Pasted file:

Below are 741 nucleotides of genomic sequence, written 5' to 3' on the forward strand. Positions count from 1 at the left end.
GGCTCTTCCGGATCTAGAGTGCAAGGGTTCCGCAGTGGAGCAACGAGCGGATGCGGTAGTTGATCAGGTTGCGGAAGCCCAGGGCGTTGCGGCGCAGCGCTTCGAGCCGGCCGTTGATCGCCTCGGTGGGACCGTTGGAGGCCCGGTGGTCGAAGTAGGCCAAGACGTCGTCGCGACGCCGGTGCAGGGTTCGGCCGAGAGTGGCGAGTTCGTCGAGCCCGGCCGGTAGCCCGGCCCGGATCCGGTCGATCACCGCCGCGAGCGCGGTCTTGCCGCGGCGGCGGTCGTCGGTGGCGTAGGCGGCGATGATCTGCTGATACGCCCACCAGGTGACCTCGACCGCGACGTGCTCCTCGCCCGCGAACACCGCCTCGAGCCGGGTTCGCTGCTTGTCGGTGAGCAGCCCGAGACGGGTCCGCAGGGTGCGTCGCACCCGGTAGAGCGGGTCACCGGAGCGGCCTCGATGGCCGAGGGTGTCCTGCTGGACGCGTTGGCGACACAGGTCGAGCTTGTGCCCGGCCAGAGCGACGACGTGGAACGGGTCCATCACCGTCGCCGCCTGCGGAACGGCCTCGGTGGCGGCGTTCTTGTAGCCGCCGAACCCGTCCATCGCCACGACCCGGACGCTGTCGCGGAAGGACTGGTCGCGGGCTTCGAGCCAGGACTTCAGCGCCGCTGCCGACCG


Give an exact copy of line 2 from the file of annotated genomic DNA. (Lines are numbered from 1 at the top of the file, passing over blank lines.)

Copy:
GGCTCTTCCGGATCTAGAGTGCAAGGGTTCCGCAGTGGAGCAACGAGCGGATGCGGTAGTTGATCAGGTTGCGGAAGCCCAGGGCGTTGCGGCGCAGCGCTTCGAGCCGGCCGTTGATCGCCTCGGTGGGACCGTTGGAGGCCCGGTGGTCGAAGTAGGCCAAGACGTCGTCGCGACGCCGGTGCAGGGTTCGGCCGAGAGTGGCGAGTTCGTCGAGCCCGGCCGGTAGCCCGGCCCGGATCCGGTCGATCACCGCCGCGAGCGCGGTCTTGCCGCGGCGGCGGTCGTCGGTGGCGTAGGCGGCGATGATCTGCTGATACGCCCACCAGGTGACCTCGACCGCGACGTGCTCCTCGCCCGCGAACACCGCCTCGAGCCGGGTTCGCTGCTTGTCGGTGAGCAGCCCGAGACGGGTCCGCAGGGTGCGTCGCACCCGGTAGAGCGGGTCACCGGAGCGGCCTCGATGGCCGAGGGTGTCCTGCTGGACGCGTTGGCGACACAGGTCGAGCTTGTGCCCGGCCAGAGCGACGACGTGGAACGGGTCCATCACCGTCGCCGCCTGCGGAACGGCCTCGGTGGCGGCGTTCTTGTAGCCGCCGAACCCGTCCATCGCCACGACCCGGACGCTGTCGCGGAAGGACTGGTCGCGGGCTTCGAGCCAGGACTTCAGCGCCGCTGCCGACCG